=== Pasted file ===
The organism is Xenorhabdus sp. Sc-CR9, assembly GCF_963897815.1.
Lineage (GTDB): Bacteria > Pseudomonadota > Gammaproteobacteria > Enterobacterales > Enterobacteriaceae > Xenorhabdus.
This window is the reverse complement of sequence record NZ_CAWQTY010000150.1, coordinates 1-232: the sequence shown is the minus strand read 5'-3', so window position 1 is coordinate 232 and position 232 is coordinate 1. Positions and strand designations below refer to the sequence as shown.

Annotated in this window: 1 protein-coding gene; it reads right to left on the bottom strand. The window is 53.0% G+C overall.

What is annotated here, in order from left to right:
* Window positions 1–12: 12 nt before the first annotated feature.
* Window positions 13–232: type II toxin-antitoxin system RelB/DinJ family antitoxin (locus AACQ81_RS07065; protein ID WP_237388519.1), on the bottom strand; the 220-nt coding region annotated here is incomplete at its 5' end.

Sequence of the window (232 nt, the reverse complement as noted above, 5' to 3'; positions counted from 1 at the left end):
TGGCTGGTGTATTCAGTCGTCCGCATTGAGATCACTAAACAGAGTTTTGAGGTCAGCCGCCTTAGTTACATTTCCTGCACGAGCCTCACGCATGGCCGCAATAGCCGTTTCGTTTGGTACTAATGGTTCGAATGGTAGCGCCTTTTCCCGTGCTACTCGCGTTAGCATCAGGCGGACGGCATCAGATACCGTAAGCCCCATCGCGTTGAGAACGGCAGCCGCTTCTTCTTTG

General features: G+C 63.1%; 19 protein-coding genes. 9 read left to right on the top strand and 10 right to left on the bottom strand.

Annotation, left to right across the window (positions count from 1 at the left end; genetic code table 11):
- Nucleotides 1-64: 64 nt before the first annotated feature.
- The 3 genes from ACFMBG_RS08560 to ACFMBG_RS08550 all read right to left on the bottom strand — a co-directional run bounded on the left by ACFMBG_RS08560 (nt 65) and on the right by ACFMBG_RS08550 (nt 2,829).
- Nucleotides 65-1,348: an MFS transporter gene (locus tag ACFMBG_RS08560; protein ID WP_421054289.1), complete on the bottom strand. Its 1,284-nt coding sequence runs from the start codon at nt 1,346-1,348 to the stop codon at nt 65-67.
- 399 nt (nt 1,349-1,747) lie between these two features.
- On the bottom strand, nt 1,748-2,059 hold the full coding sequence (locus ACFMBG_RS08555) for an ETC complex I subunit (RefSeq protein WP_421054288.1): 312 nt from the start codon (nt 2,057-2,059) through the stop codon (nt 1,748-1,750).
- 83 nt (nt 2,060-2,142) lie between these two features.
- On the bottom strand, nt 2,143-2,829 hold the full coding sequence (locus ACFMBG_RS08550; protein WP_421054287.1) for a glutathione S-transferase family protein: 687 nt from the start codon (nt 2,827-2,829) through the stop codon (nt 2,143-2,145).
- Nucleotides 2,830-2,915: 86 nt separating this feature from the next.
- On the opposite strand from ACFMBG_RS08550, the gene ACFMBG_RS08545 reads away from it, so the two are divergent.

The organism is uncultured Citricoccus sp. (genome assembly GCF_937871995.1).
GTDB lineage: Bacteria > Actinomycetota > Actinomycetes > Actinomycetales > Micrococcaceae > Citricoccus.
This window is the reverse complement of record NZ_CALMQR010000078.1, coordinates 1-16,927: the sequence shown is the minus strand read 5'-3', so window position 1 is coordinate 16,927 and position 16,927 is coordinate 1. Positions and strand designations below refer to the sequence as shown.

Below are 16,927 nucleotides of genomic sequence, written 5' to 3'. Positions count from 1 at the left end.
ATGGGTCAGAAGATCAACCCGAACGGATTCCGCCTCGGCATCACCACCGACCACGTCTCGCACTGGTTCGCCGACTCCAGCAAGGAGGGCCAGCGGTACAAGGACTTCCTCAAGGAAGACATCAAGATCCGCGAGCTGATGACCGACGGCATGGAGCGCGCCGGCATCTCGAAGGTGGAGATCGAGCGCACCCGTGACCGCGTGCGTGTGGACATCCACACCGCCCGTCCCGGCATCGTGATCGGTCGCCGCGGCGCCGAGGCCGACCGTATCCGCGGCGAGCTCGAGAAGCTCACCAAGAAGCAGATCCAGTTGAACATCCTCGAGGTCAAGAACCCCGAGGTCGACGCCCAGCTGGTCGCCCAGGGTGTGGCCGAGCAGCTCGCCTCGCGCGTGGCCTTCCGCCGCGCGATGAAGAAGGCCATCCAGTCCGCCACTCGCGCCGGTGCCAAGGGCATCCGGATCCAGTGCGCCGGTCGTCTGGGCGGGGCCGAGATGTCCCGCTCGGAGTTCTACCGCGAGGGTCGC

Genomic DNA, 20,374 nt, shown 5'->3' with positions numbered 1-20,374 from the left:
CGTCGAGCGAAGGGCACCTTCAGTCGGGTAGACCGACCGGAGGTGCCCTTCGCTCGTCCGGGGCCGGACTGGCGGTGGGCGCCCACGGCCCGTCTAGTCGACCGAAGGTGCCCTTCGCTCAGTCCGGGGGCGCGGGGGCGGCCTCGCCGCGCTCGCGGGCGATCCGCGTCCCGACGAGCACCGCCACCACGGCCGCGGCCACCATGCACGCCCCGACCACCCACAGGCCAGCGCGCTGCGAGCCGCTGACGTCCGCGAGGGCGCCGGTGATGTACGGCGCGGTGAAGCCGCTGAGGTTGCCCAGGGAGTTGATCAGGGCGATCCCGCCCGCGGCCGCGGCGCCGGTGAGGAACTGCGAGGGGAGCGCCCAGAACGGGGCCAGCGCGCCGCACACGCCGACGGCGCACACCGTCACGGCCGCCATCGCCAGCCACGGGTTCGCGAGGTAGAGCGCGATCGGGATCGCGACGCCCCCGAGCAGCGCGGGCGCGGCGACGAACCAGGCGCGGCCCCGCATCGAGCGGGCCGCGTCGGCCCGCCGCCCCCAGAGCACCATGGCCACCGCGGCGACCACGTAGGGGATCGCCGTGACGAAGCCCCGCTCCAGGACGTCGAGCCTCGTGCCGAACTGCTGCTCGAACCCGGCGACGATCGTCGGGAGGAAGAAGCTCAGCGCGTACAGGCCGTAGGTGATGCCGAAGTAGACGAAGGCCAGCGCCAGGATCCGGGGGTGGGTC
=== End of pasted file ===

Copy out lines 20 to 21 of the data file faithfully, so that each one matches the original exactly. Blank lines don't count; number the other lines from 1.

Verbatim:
- On the opposite strand from ACFMBG_RS08550, the gene ACFMBG_RS08545 reads away from it, so the two are divergent.

The organism is uncultured Citricoccus sp. (genome assembly GCF_937871995.1).